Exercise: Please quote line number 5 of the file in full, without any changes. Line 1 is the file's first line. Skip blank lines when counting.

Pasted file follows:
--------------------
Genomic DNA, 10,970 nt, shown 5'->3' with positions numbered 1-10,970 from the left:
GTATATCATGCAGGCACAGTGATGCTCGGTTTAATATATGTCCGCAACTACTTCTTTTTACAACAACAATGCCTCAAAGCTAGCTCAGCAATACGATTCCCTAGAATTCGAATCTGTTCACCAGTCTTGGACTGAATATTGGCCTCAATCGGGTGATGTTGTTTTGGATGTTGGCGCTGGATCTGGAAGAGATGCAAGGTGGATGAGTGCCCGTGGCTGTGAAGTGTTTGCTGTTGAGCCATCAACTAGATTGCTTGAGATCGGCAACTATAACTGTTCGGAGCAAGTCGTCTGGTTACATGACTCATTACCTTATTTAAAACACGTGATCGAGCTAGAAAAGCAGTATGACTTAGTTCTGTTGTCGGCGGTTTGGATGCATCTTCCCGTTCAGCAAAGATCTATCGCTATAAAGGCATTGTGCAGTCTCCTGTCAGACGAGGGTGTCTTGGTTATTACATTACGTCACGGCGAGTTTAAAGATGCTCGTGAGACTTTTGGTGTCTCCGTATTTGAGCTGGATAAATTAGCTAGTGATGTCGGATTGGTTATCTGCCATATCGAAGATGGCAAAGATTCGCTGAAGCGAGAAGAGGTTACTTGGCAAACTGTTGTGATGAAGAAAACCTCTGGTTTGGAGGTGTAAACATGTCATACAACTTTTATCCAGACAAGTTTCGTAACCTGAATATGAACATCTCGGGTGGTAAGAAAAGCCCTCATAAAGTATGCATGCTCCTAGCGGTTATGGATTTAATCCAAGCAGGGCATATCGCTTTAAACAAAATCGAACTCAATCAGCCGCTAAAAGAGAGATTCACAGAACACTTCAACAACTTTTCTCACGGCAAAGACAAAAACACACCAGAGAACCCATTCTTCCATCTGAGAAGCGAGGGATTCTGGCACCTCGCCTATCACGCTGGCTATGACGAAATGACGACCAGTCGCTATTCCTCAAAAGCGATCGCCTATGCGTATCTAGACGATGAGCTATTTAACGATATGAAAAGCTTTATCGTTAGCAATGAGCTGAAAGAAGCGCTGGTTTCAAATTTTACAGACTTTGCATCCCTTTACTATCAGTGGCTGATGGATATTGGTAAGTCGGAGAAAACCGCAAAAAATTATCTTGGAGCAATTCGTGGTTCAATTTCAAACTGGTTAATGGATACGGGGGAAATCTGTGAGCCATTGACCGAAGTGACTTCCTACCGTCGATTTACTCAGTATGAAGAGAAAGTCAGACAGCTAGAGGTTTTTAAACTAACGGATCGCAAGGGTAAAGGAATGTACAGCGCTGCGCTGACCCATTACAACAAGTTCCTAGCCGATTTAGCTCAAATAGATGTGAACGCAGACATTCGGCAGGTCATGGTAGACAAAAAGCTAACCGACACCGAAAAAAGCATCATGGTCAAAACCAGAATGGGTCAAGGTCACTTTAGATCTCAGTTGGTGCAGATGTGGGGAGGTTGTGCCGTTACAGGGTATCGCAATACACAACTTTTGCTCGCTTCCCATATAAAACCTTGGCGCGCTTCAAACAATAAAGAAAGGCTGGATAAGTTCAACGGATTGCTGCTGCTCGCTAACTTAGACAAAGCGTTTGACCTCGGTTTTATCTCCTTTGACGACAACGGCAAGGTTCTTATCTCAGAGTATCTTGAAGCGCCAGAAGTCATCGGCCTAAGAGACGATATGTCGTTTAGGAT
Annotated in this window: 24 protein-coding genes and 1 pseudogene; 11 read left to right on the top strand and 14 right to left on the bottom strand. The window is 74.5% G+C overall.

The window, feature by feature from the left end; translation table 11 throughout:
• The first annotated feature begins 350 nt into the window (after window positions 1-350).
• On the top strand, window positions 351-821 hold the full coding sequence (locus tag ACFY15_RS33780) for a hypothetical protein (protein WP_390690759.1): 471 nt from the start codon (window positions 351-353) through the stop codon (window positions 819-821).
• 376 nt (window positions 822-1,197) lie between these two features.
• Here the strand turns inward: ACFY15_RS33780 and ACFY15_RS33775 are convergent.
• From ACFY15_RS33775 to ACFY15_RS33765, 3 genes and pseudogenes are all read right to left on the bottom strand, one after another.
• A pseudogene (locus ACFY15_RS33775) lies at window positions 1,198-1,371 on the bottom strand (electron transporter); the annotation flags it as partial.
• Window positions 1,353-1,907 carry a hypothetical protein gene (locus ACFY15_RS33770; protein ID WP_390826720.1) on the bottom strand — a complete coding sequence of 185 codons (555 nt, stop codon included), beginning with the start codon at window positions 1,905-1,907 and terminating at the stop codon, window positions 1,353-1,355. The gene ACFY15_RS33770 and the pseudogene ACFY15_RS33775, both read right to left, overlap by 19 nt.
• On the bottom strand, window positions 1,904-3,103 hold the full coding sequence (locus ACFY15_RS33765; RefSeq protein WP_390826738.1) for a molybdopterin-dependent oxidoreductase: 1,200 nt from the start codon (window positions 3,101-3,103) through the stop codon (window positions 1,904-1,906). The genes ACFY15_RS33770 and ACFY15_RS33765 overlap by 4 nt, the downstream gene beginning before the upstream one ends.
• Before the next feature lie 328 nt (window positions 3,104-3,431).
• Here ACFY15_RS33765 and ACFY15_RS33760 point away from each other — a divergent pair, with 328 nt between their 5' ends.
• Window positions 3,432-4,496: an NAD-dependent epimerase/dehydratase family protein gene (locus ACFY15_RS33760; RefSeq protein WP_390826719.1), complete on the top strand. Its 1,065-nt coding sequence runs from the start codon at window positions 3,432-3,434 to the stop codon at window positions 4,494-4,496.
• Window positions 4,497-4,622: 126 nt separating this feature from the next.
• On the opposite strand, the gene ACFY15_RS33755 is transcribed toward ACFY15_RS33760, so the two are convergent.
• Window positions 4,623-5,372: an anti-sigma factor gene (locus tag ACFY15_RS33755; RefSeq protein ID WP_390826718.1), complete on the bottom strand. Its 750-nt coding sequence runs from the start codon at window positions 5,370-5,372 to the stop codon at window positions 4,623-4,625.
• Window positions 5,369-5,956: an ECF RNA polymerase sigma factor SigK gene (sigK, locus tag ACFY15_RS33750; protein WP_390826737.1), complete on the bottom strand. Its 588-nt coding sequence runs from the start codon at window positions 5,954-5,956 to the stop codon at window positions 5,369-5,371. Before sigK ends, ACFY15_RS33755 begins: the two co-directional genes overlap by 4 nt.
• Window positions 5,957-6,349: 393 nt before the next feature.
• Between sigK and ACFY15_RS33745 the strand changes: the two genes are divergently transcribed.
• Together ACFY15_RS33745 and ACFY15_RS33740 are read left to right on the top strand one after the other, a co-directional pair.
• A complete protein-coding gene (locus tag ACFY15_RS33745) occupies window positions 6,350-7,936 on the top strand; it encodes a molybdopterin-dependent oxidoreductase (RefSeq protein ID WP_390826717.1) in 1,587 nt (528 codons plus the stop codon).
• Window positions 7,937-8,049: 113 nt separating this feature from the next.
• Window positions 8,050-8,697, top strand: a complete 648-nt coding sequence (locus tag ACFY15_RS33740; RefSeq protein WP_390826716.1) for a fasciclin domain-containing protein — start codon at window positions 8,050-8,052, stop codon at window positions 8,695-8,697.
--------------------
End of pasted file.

• The first annotated feature begins 350 nt into the window (after window positions 1-350).